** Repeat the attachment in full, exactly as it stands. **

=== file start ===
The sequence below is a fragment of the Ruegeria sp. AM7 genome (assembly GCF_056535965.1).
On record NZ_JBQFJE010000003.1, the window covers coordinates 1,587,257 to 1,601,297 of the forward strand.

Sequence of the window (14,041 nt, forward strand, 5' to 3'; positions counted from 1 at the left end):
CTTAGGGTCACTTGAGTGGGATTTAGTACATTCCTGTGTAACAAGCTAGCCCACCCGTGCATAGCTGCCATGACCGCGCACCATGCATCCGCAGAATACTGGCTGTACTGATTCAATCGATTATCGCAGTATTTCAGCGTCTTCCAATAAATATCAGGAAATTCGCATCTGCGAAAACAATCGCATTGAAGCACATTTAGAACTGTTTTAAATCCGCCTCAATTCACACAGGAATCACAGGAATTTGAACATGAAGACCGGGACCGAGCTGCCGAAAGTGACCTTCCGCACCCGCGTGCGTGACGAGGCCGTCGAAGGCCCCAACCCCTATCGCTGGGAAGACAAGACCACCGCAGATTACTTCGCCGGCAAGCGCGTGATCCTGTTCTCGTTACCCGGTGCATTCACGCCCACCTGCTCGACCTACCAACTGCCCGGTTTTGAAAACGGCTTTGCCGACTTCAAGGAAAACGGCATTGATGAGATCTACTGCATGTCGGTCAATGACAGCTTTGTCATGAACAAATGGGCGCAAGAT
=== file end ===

The sequence below is a fragment of the Ruegeria sp. AM7 genome (assembly GCF_056535965.1).
On record NZ_JBQFJE010000003.1, the window covers coordinates 1,587,257 to 1,601,297 of the forward strand.

Sequence of the window (14,041 nt, forward strand, 5' to 3'; positions counted from 1 at the left end):
CTTAGGGTCACTTGAGTGGGATTTAGTACATTCCTGTGTAACAAGCTAGCCCACCCGTGCATAGCTGCCATGACCGCGCACCATGCATCCGCAGAATACTGGCTGTACTGATTCAATCGATTATCGCAGTATTTCAGCGTCTTCCAATAAATATCAGGAAATTCGCATCTGCGAAAACAATCGCATTGAAGCACATTTAGAACTGTTTTAAATCCGCCTCAATTCACACAGGAATCACAGGAATTTGAACATGAAGACCGGGACCGAGCTGCCGAAAGTGACCTTCCGCACCCGCGTGCGTGACGAGGCCGTCGAAGGCCCCAACCCCTATCGCTGGGAAGACAAGACCACCGCAGATTACTTCGCCGGCAAGCGCGTGATCCTGTTCTCGTTACCCGGTGCATTCACGCCCACCTGCTCGACCTACCAACTGCCCGGTTTTGAAAACGGCTTTGCCGACTTCAAGGAAAACGGCATTGATGAGATCTACTGCATGTCGGTCAATGACAGCTTTGTCATGAACAAATGGGCGCAAGAT